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How to tell when your painting is finished? - "Shore" WIP1-3

Ever find you're not sure when to 'stop' with a painting? Do you find you tend to overwork your paintings, and that they're taking forever to finish? Do your paintings lack a focal point because everything is too detailed?

I have a terrible habit of working on paintings for too long, overworking them, not knowing when to stop, and not knowing when they're finished. I usually assume that when the whole page or canvas is covered in minute detail and I can't fit any more detail in, that the painting must be done.

I decided recently that I need to add more spontaneity or looseness into my paintings. Some of my favourite paintings by other artists are those where you can still see the pastel or brush strokes, and the paper underneath. Pastel paintings in particular lend themselves well to a loose style because they're so easy to blend and fade, but also because the strokes can be laid softly so as to see the paper underneath (especially with sanded papers).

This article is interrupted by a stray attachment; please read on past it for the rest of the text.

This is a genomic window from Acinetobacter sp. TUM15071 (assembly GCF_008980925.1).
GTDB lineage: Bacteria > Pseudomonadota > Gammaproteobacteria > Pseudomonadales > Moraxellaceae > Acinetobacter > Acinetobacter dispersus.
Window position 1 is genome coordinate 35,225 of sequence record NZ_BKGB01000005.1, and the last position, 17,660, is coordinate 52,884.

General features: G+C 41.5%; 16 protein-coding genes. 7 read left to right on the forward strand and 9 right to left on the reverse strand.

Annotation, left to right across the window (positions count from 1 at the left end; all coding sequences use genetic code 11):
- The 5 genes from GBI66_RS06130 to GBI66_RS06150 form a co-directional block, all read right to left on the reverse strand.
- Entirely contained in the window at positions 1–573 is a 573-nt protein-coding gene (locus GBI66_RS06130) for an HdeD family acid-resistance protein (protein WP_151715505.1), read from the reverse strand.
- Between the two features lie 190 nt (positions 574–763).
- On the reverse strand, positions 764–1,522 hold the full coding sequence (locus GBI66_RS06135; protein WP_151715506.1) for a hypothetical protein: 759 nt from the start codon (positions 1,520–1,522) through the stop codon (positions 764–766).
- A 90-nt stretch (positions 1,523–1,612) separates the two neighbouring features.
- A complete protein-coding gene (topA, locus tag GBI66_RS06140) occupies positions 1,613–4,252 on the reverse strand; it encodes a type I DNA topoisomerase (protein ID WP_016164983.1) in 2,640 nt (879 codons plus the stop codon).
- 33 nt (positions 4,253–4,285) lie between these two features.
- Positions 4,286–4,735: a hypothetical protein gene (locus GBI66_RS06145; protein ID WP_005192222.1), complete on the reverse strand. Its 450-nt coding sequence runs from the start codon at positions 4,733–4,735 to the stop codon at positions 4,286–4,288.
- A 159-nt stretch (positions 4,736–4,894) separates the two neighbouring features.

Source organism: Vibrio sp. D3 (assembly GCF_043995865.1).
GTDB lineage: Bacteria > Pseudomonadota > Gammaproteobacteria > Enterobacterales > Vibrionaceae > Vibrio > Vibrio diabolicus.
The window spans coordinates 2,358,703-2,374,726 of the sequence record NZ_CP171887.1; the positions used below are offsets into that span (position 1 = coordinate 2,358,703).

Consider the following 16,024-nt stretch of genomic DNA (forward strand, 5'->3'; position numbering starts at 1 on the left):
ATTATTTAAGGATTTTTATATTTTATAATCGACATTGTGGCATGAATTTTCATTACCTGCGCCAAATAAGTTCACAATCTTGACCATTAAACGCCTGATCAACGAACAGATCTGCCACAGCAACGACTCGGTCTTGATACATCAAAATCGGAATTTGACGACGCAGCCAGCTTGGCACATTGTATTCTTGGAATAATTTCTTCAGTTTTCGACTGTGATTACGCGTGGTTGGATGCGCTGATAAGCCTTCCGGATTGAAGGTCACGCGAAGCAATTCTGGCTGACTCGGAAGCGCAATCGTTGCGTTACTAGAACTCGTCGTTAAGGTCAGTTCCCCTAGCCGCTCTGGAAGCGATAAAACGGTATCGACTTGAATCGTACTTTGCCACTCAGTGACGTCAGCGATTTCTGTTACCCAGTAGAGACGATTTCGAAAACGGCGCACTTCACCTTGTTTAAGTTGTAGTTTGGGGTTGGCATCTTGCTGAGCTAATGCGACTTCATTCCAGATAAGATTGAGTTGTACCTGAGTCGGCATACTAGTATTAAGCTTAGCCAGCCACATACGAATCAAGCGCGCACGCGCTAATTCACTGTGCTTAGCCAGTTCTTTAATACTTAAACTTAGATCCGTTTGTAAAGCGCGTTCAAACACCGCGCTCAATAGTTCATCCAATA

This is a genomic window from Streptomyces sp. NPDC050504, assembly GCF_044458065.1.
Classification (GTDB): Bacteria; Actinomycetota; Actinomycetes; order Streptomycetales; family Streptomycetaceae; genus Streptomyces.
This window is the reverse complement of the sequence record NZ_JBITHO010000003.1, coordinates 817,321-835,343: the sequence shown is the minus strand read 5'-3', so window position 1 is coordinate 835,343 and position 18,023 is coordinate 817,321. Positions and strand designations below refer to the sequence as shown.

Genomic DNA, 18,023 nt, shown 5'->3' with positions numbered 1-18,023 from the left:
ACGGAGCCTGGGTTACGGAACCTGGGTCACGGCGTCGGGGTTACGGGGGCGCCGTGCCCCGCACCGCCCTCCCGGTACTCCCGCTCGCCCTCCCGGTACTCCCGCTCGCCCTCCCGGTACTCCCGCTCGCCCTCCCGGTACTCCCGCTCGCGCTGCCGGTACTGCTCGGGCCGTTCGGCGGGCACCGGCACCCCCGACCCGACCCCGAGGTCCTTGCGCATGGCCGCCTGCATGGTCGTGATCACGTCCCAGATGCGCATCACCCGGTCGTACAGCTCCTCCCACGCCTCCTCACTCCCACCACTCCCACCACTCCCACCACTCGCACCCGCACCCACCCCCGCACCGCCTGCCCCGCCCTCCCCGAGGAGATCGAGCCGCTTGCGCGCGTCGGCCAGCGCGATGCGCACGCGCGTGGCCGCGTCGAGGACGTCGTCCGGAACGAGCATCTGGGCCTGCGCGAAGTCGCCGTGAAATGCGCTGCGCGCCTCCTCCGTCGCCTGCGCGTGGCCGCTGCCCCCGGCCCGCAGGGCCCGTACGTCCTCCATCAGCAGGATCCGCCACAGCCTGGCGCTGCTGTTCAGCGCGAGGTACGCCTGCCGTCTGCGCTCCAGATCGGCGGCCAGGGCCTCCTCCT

One component to my aim of loosening up my style is to prevent my paintings feeling overworked by stopping when they're actually finished. But how on earth am I supposed to tell when to stop? I decided to test out this idea with a painting of a pacific golden plover (see work in progress shots 1-3).

Obviously, determining when the painting is finished, and when it transitions into being 'overworked' is a very subjective thing, and tends to be particular to an individual artist... some artists have a very loose style and prefer less detailed work, whilst others like a lot of detail. The problem occurs when you as an artist prefer less detailed work, but you just can't seem to stop there! You have to lay the next few (or few hundred) strokes! Adding detail to paintings sometimes feels like a bit of an addiction to me - you know it is bad for you (or your painting), but you just... can't... stop! You get too wrapped up in the minute and instant gratification of laying pretty colours, or creating pretty patterns! Yes, I am fascinated by colour and pattern!